Question No. 1. [Does] a wheelchair position ha[ve] the same weight [as] a designated seating capacity [sic]? We understand you to ask whether the weight of the wheelchair is included in the minimum occupant weight allowance specified in 49 CFR 567.5(c)(5). The answer is no. The weights of wheelchairs (because they are taken in and out of the school bus) would be considered part of the rated cargo load. When calculating the vehicles GVWR, the occupant weight allowance is a minimum of 120 pounds times the designated seating positions of the school bus, or 150 pounds times the designated seating positions of a bus. The weight of the wheelchair would be considered separate from the occupant weight allowance. Thus, when calculating the vehicles GVWR, the combined weight for occupants plus the unloaded vehicle weight plus the rated cargo load (which would include the weight of the wheelchairs) would be added together. (Unloaded vehicle weight means the weight of a vehicle with maximum capacity of all fluids necessary for operation of the vehicle, but without cargo, occupants, or accessories that are ordinarily removed from the vehicle when they are not in use. 49 CFR 571.3.)

Question No. 2. If the answer is yes on question #1, do I have to calculate 150 pounds for a bus and/or 120 pounds for a school bus or multifunction school activity bus? The answer to #1 above was no. The occupant weight allowances in 567.5(c)(5) pertain to the weights of the persons on the bus, not to the weights of the wheelchairs.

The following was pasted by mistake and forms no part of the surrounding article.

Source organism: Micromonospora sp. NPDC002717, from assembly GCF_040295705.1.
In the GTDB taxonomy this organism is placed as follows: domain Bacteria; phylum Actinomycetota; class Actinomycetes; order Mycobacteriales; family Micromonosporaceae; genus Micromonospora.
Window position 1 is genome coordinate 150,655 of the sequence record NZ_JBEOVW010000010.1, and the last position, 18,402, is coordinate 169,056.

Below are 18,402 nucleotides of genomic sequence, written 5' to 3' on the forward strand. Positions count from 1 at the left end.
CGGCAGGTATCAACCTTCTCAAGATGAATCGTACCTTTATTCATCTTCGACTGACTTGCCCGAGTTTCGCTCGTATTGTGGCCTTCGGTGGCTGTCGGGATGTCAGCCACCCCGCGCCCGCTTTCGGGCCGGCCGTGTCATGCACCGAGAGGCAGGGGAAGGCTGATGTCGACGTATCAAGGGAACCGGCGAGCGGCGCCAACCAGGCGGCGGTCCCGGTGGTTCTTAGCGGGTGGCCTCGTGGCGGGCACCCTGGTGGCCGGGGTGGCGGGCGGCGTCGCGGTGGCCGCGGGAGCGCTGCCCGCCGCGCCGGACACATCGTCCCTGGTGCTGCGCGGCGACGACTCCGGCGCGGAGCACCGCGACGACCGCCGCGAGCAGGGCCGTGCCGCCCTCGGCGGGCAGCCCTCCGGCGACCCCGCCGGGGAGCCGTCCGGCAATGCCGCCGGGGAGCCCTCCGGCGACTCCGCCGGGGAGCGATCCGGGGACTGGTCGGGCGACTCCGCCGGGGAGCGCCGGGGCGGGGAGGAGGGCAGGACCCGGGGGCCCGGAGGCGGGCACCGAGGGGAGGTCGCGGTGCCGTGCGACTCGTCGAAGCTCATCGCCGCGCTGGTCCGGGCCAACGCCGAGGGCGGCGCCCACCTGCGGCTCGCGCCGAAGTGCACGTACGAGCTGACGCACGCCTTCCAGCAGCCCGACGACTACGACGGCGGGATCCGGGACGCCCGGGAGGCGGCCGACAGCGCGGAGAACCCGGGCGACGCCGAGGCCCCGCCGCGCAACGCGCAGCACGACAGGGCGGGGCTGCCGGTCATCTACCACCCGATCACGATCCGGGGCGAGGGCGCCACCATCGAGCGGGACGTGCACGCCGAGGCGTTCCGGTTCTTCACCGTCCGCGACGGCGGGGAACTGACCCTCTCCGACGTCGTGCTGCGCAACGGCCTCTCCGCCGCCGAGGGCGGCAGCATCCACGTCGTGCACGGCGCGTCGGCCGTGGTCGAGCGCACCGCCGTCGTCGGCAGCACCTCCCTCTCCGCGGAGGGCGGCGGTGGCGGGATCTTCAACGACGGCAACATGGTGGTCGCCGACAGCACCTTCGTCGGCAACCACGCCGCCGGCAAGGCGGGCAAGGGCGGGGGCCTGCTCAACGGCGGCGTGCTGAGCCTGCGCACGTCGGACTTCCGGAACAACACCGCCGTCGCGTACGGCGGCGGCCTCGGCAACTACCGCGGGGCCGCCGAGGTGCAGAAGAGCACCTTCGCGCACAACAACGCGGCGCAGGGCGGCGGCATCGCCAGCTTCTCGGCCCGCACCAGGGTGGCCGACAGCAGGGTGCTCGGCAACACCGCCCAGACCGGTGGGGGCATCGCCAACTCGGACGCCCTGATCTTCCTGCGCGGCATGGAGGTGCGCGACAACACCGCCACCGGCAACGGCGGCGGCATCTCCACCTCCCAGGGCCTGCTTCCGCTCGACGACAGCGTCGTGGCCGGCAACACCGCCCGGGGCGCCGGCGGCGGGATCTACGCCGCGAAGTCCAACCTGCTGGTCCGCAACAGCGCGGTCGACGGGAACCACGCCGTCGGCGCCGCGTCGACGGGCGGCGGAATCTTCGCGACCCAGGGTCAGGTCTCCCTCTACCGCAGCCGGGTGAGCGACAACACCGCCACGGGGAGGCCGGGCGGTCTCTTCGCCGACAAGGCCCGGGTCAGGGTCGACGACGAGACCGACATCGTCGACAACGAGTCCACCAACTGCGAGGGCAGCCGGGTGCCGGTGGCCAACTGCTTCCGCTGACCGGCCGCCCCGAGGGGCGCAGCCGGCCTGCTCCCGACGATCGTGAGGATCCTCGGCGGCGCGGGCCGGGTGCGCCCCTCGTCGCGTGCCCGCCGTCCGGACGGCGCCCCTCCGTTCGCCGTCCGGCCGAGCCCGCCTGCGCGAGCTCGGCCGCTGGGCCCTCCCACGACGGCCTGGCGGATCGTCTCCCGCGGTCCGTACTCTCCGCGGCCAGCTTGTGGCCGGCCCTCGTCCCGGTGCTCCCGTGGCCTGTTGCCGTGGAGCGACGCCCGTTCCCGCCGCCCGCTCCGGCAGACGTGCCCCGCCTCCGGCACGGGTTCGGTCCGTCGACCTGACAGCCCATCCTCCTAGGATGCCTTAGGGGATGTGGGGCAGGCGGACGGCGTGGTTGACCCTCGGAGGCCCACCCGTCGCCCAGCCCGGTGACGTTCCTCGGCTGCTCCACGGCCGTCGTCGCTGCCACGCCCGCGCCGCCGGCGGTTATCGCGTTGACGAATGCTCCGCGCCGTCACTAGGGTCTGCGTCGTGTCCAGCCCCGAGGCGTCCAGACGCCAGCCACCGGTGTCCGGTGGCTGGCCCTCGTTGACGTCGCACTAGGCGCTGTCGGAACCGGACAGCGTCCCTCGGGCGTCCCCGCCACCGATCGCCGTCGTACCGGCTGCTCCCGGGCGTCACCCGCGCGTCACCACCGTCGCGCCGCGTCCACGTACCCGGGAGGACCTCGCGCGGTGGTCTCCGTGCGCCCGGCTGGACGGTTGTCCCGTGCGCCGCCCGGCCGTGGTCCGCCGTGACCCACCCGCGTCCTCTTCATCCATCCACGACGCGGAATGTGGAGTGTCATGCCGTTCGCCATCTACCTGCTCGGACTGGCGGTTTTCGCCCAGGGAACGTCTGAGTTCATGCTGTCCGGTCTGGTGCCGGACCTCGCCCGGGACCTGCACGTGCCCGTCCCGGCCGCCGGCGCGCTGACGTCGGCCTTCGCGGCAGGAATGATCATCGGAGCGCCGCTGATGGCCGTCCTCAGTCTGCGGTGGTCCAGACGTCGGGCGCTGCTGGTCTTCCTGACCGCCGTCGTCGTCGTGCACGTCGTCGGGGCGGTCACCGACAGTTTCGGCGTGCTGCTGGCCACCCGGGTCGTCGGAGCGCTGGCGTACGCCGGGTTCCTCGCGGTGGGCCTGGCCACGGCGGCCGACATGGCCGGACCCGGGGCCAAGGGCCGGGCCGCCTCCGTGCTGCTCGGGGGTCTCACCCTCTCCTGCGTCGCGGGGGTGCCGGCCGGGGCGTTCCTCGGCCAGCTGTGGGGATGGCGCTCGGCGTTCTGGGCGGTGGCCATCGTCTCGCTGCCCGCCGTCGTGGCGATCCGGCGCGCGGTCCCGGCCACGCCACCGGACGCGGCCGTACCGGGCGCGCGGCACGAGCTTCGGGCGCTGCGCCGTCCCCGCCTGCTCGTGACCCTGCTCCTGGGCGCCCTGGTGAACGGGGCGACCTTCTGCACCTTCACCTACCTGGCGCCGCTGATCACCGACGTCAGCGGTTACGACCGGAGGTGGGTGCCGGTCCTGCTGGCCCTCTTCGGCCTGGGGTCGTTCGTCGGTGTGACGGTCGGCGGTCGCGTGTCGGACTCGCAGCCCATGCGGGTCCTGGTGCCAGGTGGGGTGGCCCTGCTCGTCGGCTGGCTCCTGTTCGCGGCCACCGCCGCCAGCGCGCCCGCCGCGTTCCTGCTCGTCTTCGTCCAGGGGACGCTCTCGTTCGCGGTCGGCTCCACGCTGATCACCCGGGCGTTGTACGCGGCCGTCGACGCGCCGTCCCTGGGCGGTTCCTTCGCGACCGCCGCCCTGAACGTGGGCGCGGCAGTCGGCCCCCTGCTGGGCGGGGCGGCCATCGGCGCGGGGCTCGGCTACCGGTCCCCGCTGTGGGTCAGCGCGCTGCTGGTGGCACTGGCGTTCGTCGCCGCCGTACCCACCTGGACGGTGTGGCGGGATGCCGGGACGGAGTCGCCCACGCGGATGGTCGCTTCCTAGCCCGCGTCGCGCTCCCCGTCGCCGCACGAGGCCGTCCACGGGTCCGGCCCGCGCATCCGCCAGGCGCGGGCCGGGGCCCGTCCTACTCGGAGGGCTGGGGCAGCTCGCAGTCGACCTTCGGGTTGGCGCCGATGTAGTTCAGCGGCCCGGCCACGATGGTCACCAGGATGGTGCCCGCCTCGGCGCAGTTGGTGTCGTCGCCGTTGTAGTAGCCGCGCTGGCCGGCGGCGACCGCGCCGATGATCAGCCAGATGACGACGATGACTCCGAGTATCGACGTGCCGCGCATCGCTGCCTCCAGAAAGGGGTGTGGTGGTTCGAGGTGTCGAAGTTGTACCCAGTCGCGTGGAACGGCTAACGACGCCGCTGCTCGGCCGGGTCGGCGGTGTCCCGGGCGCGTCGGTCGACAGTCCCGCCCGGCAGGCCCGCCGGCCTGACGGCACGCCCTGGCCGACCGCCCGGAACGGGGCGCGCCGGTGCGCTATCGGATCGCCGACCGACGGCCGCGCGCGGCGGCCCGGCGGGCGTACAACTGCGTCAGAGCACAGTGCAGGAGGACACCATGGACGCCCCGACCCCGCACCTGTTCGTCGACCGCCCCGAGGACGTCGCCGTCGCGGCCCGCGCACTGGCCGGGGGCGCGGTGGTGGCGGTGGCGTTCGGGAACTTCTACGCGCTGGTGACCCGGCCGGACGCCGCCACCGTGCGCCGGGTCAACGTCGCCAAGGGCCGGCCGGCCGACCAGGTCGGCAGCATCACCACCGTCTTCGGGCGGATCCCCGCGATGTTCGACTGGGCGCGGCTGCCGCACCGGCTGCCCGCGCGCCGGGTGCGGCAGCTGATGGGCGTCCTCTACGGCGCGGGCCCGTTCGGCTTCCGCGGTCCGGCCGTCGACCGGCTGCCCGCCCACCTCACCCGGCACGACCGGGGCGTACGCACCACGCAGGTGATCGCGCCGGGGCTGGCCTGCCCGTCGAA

Question No. 3. If the answer is yes on question #1, do I have to add the weight of a passenger on top of the wheelchairs weight? See answers above.

Question No. 4. Since there exists many types of wheelchairs (manually operated and self-propelled models), do we have the responsibility, as a manufacturer, to know exactly which kind of wheelchair will be used in a specific bus in order to calculate the GVWR? The GVWR must not be less than the sum of the unloaded vehicle weight, rated cargo load, and a minimum of 120 pounds times the vehicles designated seating capacity. The weight of the wheelchairs would be considered part of the rated cargo load. The rated cargo load on which you base the GVWR rating should not be less than what you can reasonably expect the user to use on your vehicle. See also answers to #5 and #6 below.